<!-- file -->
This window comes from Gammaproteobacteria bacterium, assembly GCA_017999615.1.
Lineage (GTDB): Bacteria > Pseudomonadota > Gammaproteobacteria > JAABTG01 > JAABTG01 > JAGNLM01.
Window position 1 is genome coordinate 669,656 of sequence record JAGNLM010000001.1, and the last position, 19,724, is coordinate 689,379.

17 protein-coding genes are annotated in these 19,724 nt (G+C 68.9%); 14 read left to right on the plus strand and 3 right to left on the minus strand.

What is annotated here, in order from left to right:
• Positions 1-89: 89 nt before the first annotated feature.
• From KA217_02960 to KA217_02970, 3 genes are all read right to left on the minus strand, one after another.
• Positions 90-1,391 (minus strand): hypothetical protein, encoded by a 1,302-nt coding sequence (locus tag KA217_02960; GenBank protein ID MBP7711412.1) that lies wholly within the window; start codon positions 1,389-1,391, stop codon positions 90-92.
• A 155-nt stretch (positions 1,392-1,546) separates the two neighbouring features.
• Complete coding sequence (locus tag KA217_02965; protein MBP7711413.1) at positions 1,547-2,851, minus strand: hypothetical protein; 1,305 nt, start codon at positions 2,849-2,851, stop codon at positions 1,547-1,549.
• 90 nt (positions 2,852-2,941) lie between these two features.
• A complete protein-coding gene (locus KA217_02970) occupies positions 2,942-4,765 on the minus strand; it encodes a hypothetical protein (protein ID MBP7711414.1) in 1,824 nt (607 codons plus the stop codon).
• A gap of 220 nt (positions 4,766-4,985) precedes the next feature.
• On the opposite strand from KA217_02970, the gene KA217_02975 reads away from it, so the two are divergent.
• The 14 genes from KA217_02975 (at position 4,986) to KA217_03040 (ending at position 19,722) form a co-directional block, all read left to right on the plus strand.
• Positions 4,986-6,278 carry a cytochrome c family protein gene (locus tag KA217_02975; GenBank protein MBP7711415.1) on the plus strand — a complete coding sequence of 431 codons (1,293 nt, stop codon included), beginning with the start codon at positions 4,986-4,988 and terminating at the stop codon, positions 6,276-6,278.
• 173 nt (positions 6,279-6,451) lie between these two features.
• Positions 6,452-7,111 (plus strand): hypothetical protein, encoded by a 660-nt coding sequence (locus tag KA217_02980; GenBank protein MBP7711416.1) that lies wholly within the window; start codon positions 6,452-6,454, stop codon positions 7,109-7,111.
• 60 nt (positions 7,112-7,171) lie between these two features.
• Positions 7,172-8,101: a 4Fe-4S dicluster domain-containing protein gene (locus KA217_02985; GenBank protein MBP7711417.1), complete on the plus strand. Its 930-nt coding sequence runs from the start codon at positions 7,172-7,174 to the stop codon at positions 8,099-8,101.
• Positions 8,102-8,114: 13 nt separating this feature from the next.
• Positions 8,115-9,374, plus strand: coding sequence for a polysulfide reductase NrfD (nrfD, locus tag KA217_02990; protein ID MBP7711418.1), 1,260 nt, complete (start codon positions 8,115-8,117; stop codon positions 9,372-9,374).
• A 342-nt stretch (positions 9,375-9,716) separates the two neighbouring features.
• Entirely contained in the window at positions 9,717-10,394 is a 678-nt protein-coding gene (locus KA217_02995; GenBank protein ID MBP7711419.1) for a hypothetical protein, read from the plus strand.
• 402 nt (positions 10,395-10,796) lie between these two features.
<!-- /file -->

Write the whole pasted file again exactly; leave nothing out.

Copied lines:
This window comes from Gammaproteobacteria bacterium, assembly GCA_017999615.1.
Lineage (GTDB): Bacteria > Pseudomonadota > Gammaproteobacteria > JAABTG01 > JAABTG01 > JAGNLM01.
Window position 1 is genome coordinate 669,656 of sequence record JAGNLM010000001.1, and the last position, 19,724, is coordinate 689,379.

17 protein-coding genes are annotated in these 19,724 nt (G+C 68.9%); 14 read left to right on the plus strand and 3 right to left on the minus strand.

What is annotated here, in order from left to right:
• Positions 1-89: 89 nt before the first annotated feature.
• From KA217_02960 to KA217_02970, 3 genes are all read right to left on the minus strand, one after another.
• Positions 90-1,391 (minus strand): hypothetical protein, encoded by a 1,302-nt coding sequence (locus tag KA217_02960; GenBank protein ID MBP7711412.1) that lies wholly within the window; start codon positions 1,389-1,391, stop codon positions 90-92.
• A 155-nt stretch (positions 1,392-1,546) separates the two neighbouring features.
• Complete coding sequence (locus tag KA217_02965; protein MBP7711413.1) at positions 1,547-2,851, minus strand: hypothetical protein; 1,305 nt, start codon at positions 2,849-2,851, stop codon at positions 1,547-1,549.
• 90 nt (positions 2,852-2,941) lie between these two features.
• A complete protein-coding gene (locus KA217_02970) occupies positions 2,942-4,765 on the minus strand; it encodes a hypothetical protein (protein ID MBP7711414.1) in 1,824 nt (607 codons plus the stop codon).
• A gap of 220 nt (positions 4,766-4,985) precedes the next feature.
• On the opposite strand from KA217_02970, the gene KA217_02975 reads away from it, so the two are divergent.
• The 14 genes from KA217_02975 (at position 4,986) to KA217_03040 (ending at position 19,722) form a co-directional block, all read left to right on the plus strand.
• Positions 4,986-6,278 carry a cytochrome c family protein gene (locus tag KA217_02975; GenBank protein MBP7711415.1) on the plus strand — a complete coding sequence of 431 codons (1,293 nt, stop codon included), beginning with the start codon at positions 4,986-4,988 and terminating at the stop codon, positions 6,276-6,278.
• 173 nt (positions 6,279-6,451) lie between these two features.
• Positions 6,452-7,111 (plus strand): hypothetical protein, encoded by a 660-nt coding sequence (locus tag KA217_02980; GenBank protein MBP7711416.1) that lies wholly within the window; start codon positions 6,452-6,454, stop codon positions 7,109-7,111.
• 60 nt (positions 7,112-7,171) lie between these two features.
• Positions 7,172-8,101: a 4Fe-4S dicluster domain-containing protein gene (locus KA217_02985; GenBank protein MBP7711417.1), complete on the plus strand. Its 930-nt coding sequence runs from the start codon at positions 7,172-7,174 to the stop codon at positions 8,099-8,101.
• Positions 8,102-8,114: 13 nt separating this feature from the next.
• Positions 8,115-9,374, plus strand: coding sequence for a polysulfide reductase NrfD (nrfD, locus tag KA217_02990; protein ID MBP7711418.1), 1,260 nt, complete (start codon positions 8,115-8,117; stop codon positions 9,372-9,374).
• A 342-nt stretch (positions 9,375-9,716) separates the two neighbouring features.
• Entirely contained in the window at positions 9,717-10,394 is a 678-nt protein-coding gene (locus KA217_02995; GenBank protein ID MBP7711419.1) for a hypothetical protein, read from the plus strand.
• 402 nt (positions 10,395-10,796) lie between these two features.